Strong demand, coupled with a supply shortage at the end of 2016, drove PC DRAM prices at least 30 percent higher in the first quarter of 2017, according to DRAMeXchange, a division of TrendForce. Buyers should expect prices to rise by more than 10 percent for both PC and server DRAMs in the second quarter before additional manufacturing capacity comes online in the second half of 2017.
Prices of server and mobile DRAM products also increased in the first quarter of 2017 with mobile DRAM prices rising by nearly 10 percent compared with the fourth quarter 2016. The higher tags for all DRAM products contributed to double-digit growth in the first quarter of 2017, rising by 13.4 percent compared with the previous quarter, according to DRAMeXchange.
“The consolidated DRAM revenue for the first quarter of 2017 rose by 13.4 percent versus the prior quarter,” said Avril Wu, research director of DRAMeXchange, in a statement. “From the supply side, additional DRAM manufacturing capacity will become available in this year’s second half at the earliest mainly to meet the demand related to shipments of new smartphones and PCs during that period.”
“As for this second quarter, the mobile DRAM market has cooled down temporarily, but the server DRAM market is still quite hot,” Wu added. “DRAMeXchange anticipates product prices will again go up significantly in both PC and server DRAM markets, with their respective average increases exceeding 10 percent from the first quarter.”
The top three suppliers – Samsung, SK Hynix and Micron – recorded significant increases in their operating margins in the first quarter, which is expected to continue into the second quarter, according to Wu.
Samsung, with 44.8 percent global market share, held its position as the revenue leader in the DRAM industry in the first quarter. The company posted a 6.8 percent increase in revenue compared with the previous quarter, reaching $6.3 billion, according DRAMeXchange’s latest update.
“Samsung’s goal for this year is to make a smooth transition to the 18-nm process. This will allow Samsung to keep a comfortable lead over its competitors while having a level of production that satisfy the demand of its clients,” according to DRAMeXchange’s analysis. Samsung plans to have 40 percent of its total DRAM bit output based on the 18-nm process technology.
SK Hynix, ranked at number 2, will continue to raise the yield rate and output of its 21-nm technology, and plans to start pilot production on the 18-nm process in the second half of 2017 followed by mass production in the first half of 2018, according to the report. SK Hynix, with 28.7 percent global market share, recorded revenue of $4 billion in the first quarter, posting a growth rate of 21.5 percent.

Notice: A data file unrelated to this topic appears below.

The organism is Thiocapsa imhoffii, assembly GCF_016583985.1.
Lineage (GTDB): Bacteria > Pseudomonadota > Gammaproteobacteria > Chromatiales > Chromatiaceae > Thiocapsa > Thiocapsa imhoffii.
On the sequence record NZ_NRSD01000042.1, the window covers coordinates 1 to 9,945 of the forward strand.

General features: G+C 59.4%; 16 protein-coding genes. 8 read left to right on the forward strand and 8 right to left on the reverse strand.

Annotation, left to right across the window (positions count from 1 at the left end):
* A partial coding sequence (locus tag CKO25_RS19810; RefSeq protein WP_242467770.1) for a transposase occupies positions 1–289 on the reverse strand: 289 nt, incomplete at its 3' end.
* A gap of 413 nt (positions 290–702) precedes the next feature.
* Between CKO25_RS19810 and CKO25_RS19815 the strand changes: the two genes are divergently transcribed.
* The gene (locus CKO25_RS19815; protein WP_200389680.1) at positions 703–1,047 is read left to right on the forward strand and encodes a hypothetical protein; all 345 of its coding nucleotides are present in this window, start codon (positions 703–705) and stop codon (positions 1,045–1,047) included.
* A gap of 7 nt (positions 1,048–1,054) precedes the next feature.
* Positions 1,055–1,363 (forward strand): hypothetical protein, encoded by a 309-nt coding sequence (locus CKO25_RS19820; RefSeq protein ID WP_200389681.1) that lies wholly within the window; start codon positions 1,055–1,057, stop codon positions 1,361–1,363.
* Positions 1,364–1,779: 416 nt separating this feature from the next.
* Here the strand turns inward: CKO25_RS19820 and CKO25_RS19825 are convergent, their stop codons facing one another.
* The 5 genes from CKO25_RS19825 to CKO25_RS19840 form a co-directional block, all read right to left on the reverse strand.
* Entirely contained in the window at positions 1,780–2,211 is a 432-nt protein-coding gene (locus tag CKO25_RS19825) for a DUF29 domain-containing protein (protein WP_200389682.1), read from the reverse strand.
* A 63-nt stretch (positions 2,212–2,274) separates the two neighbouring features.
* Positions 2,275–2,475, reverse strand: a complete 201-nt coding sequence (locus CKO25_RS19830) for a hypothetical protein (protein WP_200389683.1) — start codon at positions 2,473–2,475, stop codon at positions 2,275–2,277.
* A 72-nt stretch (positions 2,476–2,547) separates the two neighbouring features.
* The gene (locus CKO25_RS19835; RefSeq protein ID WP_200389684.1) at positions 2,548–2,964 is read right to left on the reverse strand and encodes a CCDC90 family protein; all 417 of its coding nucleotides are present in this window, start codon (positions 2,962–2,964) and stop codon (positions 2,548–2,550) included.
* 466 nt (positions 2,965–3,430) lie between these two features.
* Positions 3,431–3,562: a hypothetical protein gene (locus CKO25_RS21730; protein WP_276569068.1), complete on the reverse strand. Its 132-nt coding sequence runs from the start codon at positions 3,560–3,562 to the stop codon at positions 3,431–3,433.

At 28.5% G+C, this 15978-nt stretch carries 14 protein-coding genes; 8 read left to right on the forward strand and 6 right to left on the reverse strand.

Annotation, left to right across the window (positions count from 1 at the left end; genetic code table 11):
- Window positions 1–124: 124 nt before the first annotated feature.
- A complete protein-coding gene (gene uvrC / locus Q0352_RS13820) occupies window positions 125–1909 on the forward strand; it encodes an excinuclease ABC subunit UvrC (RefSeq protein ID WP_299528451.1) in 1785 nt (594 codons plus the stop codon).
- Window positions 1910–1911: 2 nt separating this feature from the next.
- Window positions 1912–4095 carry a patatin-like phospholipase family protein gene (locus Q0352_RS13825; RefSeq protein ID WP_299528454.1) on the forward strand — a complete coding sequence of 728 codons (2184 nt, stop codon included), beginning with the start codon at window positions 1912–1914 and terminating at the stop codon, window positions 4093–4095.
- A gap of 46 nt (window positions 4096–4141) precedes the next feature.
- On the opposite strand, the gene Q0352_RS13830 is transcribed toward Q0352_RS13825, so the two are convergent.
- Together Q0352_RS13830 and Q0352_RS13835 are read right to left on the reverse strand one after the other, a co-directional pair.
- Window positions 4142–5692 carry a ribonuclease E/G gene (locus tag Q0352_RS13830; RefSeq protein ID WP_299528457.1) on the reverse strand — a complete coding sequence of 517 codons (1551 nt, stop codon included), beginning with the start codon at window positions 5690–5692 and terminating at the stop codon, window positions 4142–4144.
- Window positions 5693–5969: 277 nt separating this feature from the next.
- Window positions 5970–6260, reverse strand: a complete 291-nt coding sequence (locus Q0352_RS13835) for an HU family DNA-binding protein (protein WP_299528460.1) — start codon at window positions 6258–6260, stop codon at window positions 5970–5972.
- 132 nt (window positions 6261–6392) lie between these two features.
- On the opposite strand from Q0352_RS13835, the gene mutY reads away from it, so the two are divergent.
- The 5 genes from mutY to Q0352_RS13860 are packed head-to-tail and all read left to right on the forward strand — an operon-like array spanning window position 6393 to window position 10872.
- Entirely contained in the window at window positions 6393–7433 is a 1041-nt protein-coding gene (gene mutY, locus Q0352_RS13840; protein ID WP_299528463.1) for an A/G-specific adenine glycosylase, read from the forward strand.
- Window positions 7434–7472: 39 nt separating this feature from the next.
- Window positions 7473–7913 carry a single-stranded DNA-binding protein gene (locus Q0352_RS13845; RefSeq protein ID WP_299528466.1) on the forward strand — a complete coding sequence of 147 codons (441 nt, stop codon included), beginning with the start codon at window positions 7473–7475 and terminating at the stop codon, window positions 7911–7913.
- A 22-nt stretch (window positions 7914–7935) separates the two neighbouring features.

Ranked at number 3, U.S.-based Micron, which accounted for 21 percent of the DRAM market in the first quarter, grew its revenue by 22.3 percent, reaching nearly $3 billion. Micron’s subsidiary Micro Memory Taiwan reached mass production for its 17-nm process at the start of 2017 and is expected to move most of its DRAM production to the technology by the end of the year, according to DRAMeXchange. Inotera, wholly owned by Micron, will focus on increasing the yield rate of its 20-nm process.
DRAMeXchange also provided updates on leading Taiwanese suppliers – Nanya, Winbond and Powerchip - in the first quarter. Wu reported that Nanya’s revenue increased by 3.6 percent due to price hikes for its specialty DRAM products. The company plans to expand its 20-nm capacity to 30,000 wafers per month towards the end of this year.
Powerchip increased its DRAM revenue by 7.6 percent in the first quarter thanks to rising prices, while Winbond’s revenue fell by 5.5 percent primarily due to a change in product mix.
“A part of the supplier’s wafer capacity was shifted from DRAM to NOR Flash production in the first quarter as the NOR Flash demand showed a sharp upswing,” according to DRAMeXchange. “In addition to expanding the share of the 46-nm process in the total DRAM output, Winbond is expected to formally begin mass production on its 38 nm this third quarter. The supplier’s future revenue result will likely be affected by the ramp-up of its 38-nm production.”